April 27, 2005
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Bali nine treated for depression
Testing new manic depression drugs in slime mould
Mental health: the DSP or unemployment benefits?
Health Minister eyes environmental issues, gives Disney green
Mental health board seeks aid
Depression, Suicide and Drug Abuse
Vital: ONE IN EVERY HUNDRED PEOPLE YOU KNOW WILL SUFFER FROM MENTAL ILLNESS - BUT WILL YOU EVER FIND OUT? TALKING ABOUT FEELING DOWN STILL REMAINS ONE OF THE LAST TABOOS. SASHA MANSWORTH MEETS A SCOTS MUM AND DAUGHTER WHO ARE ATTEMPTING TO BREAK DOWN THE BARRIERS.
Daily Record (Glasgow, Scotland); 4/26/2005
Byline: SASHA MANSWORTH
AGE: 32 FROM: Helensburgh, Dunbartonshire. OCCUPATION: Single. Her experience of manic depression led her to write The Naked Bird Watcher, a book about mental illness.
HAVING manic depression doesn't mean my life's over. It's not a death sentence. I play guitar with my band The Upstairs, paint,and hang out with my friends.
Manic depression is something that happens to a lot of ordinary people - one in every 100.
At 14, I contracted a virus that doctors believed had a lasting neurological impact.
Four years later I was at the end of my first year at St Andrews University. My exams were looming and I found it difficult to concentrate.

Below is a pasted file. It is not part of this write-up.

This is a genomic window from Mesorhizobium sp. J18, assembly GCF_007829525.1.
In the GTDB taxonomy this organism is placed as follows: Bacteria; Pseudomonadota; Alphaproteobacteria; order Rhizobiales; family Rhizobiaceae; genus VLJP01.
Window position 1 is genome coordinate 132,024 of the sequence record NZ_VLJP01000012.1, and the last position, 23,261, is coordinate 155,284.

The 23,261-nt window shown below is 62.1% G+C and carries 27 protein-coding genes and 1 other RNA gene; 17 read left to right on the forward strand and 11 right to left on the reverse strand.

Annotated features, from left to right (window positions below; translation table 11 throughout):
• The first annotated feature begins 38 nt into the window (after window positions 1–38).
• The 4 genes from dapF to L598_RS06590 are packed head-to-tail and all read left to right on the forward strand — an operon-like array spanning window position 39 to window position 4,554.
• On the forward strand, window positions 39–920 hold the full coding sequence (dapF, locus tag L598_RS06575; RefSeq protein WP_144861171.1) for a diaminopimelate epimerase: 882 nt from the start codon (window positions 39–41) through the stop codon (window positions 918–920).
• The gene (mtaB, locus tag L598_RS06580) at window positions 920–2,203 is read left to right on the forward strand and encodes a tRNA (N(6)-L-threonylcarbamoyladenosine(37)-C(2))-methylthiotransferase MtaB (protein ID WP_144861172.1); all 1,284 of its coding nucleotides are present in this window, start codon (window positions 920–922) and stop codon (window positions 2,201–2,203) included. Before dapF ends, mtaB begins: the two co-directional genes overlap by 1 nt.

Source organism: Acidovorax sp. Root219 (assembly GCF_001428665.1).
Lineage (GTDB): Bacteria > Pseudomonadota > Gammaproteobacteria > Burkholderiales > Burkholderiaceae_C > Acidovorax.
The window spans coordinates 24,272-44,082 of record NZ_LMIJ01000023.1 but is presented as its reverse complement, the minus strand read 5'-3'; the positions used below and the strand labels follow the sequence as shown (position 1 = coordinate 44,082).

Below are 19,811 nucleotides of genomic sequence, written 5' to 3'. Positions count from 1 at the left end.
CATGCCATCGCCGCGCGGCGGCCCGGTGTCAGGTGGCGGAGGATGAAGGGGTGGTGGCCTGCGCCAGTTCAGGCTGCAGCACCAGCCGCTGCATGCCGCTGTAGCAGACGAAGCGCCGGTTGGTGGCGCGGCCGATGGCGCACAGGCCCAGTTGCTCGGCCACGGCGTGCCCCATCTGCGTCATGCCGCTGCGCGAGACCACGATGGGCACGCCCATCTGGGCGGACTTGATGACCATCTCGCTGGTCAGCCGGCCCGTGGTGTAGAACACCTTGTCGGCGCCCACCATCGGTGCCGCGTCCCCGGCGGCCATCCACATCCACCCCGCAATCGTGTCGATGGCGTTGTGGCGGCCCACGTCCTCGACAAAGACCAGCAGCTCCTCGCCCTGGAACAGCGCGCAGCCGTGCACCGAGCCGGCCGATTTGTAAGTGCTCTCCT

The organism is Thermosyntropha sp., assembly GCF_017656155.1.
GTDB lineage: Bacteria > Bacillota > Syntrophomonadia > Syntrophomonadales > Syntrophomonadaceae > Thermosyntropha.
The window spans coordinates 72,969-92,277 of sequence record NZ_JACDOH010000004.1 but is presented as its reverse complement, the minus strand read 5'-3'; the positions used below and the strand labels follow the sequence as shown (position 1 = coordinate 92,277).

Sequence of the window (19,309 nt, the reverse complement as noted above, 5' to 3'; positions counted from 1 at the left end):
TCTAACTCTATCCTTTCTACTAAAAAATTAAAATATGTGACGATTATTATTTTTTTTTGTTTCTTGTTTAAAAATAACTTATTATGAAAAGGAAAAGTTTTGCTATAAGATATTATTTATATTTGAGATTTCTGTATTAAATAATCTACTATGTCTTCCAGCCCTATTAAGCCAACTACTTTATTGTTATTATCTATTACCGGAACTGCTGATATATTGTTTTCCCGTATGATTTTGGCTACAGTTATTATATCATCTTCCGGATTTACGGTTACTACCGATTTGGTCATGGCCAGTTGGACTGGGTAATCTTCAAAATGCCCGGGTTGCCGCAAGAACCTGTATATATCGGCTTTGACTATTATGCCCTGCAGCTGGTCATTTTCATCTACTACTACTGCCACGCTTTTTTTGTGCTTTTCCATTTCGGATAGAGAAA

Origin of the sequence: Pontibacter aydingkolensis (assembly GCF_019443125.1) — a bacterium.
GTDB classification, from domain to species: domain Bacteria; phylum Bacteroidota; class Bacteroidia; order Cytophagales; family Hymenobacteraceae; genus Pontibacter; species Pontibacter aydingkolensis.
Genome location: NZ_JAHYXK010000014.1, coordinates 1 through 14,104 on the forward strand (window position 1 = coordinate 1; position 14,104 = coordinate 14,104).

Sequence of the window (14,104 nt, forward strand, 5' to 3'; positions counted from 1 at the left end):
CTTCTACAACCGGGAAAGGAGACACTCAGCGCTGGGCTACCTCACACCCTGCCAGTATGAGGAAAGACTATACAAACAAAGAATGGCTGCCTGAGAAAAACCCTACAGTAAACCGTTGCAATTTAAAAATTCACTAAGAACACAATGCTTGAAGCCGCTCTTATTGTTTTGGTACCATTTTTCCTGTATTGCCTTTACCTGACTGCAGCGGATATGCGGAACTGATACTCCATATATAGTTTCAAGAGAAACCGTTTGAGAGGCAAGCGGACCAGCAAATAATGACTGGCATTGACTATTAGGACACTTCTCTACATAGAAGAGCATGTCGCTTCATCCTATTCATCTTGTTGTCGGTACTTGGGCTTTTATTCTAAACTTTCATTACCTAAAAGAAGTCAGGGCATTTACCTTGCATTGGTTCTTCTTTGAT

I couldn't cope with simple things like leaving my room, eating and washing.
I fell out with my boyfriend. He asked me to see a doctor who put me on beta-blockers, which slowed me down even more.
Initially I was using drugs first used in the Sixties. These days the medication is much more advanced - I take around 15 pills a day.
I felt really depressed and withdrawn, like I was in a vacuum, unable to communicate with people properly. I even started to suffer hallucinations and couldn't tell what was real.
I was referred to a psychiatrist who eventually diagnosed manic depression/bipolar affective disorder, where I alternate between major depressive periods and hypomania.
I was in my mid-20s and it came as no surprise as I knew it was more than having the odd bad day.
Having an episode is like a storm coming - I can see the clouds moving in. I get delusional thinking, not knowing what's real and unreal. Writing a book wasn't in my game plan. I left school and went to university with hopes for the future like everyone else.
The purpose of the book was to open up doors about manic depression. It's something that shouldn't be shrouded in mystery but openly discussed.
FROM: Has lived with her husband Alan in Helensburgh for more than 30 years. They have three grown-up children - Kit, Suzy and Ollie.